Medicare Spending Growth Coming Under Control as Obama Cracks Down on Fraud
The federal authorities in Dallas arrested a Texas doctor and six others Tuesday in a home health care scheme that the authorities said cheated the government out of nearly $375 million in Medicare and Medicaid fees. It was so brazen, they said, that it involved registering homeless people for home health care services they never received.
The case against Dr. Roy and his associates is the most recent of several large investigations by the Department of Justice aimed at cracking down on Medicare fraud. Last year, the owner of a mental health care corporation in Miami was sentenced to 50 years in prison after pleading guilty to billing Medicare for treatments that were not necessary or never provided.
Since 2009, Medicare fraud strike forces — teams that are run by the Department of Justice in nine locations around the country — have charged more than 800 defendants with fraud totaling more than $2.2 billion, according to department officials. The case represents the largest fraud amount orchestrated by a single doctor in the history of the Medicare strike force operations, federal officials said.
It seems to be having a noticeable effect on the growth in Medicare spending:
Here’s some good news to start the New Year. Without any major change in its structure, Medicare’s spending growth has started to slow down on its own.
Medicare costs have risen by an average of about 12% a year since the early 1970s, and they grew by about 9% a year between 2000 and 2009. But things started to change in 2010 according to the nonpartisan Congressional Budget Office. That year’s increase was only 4.3%. And in 2011, it was even lower, at 3.8%. Projections now put the growth rate in 2012 at close to zero.
The spending slowdown for Part B of the program, which covers physician and other outpatient services, has been especially dramatic. The program’s chief actuary sees spending growth declining to the lowest levels ever.
But wait! Republicans have assured us that Obamacare would bust the budget!
In fact, Obama has finally brought the runaway growth of Medicare under control by cracking down on fraud and waste. The crackdown on fraud is already underway by the Justice Department, and the crackdown on waste is the part of Obamacare which Republicans demonize as “death panels,” but which is actually an effort to get rid of wasteful spending on treatments that aren’t necessary or don’t work and instead focus spending on best practices.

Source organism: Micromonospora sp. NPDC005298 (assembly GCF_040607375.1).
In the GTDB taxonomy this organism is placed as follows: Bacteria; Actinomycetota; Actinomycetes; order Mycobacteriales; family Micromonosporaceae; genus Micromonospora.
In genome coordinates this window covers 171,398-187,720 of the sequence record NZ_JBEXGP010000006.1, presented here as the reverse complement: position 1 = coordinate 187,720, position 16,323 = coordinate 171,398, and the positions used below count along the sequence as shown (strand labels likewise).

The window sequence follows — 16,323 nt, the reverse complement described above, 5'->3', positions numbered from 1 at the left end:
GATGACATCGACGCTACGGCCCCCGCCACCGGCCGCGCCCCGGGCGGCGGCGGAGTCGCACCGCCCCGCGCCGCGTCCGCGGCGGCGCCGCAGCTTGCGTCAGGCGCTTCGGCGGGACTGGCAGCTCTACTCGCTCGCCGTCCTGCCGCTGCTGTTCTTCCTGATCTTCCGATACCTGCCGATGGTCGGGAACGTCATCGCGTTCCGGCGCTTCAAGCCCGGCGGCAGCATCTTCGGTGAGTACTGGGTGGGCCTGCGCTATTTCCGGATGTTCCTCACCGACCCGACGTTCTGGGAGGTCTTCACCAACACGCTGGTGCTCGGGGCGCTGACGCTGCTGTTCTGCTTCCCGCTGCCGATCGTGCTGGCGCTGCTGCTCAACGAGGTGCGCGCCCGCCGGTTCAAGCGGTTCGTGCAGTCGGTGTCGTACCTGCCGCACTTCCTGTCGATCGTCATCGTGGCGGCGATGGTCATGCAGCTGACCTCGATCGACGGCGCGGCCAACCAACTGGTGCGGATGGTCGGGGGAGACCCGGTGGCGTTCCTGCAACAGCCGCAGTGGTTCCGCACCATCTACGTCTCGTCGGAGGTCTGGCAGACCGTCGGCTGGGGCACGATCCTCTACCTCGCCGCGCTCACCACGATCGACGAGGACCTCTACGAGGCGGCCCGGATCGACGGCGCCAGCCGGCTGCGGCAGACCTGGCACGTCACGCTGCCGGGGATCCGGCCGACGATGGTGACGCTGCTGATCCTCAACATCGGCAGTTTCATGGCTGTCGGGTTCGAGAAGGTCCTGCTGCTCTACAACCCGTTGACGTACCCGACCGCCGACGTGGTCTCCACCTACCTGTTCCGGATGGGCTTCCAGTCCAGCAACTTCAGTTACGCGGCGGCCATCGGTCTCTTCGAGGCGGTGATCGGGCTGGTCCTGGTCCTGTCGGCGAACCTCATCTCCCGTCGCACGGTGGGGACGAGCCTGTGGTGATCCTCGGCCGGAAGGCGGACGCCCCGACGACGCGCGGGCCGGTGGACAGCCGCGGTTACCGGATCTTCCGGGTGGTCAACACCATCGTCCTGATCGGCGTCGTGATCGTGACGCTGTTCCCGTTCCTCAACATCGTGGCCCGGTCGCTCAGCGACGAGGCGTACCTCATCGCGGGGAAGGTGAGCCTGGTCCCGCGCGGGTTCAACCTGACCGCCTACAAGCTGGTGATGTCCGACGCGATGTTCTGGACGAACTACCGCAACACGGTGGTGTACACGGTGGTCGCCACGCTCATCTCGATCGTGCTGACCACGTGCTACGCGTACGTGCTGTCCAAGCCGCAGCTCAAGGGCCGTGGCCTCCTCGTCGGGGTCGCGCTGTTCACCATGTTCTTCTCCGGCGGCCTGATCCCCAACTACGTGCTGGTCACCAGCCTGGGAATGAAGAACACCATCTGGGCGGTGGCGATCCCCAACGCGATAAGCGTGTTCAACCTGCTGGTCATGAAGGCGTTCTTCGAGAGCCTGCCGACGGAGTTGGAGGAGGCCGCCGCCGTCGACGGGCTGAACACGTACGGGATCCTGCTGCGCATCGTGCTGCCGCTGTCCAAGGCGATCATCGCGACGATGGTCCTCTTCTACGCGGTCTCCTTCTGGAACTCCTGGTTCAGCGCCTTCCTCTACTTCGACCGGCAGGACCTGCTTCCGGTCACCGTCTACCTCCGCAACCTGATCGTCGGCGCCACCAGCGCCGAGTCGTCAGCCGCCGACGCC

That part of the law has yet to come into effect, but should help to further control costs if it is allowed to work.
Another big insurance fraud bust came across the wires after I posted this page:
A $250 Million Fraud Scheme Finds a Path to Brighton Beach
The plot involved 10 doctors, 9 separate clinics in New York City and 105 different corporations, all in service of a health care fraud ring that federal authorities say conspired to steal more than a quarter of a billion dollars from insurance companies. And when the details were announced on Wednesday, they cast an unflattering spotlight on how immigrants from the former Soviet Union have often dominated such schemes in the city.
This one, like many others, was rooted in Brighton Beach, Brooklyn, the locus of the city’s Russian-speaking immigrant population, many of whom grew up under a Communist system that bred disdain for the rules and a willingness to cheat to get around them.
Brighton Beach has one of the highest rates of health care fraud in the nation, according to federal statistics. In fact, an analysis of data from the Centers for Medicare and Medicaid Services, the federal agency that regulates those two programs, shows that more health care providers in the Brighton Beach ZIP code are currently barred from the programs for malfeasance than in almost any other ZIP code in the United States. (The top spot is in southern Florida, with its high proportion of older residents.)
“This is the Russian mind-set, and this is why it’s endemic in the system,” said one law-enforcement official who has investigated organized-crime groups from the former Soviet Union. “If you’re not scamming the system, if you’re not scamming the government, you’re not doing what you’re supposed to be doing — you’re looked upon as a patsy.”
Peter Orszag notes that the decline in the growth rate of Medicare spending has been faster than the decline in the private sector, despite the fact that most Medicare recipients have Medigap insurance to cover co-pays.
over the past few years, Medicare spending has decelerated more than commercial health-care spending has.
it has been hard to see why Medicare spending growth should fall more in response to an economic decline than other types of health spending would, when most Medicare beneficiaries have Medigap insurance that covers co-payments, and a larger share of their income (through Social Security) is protected from economic fluctuations.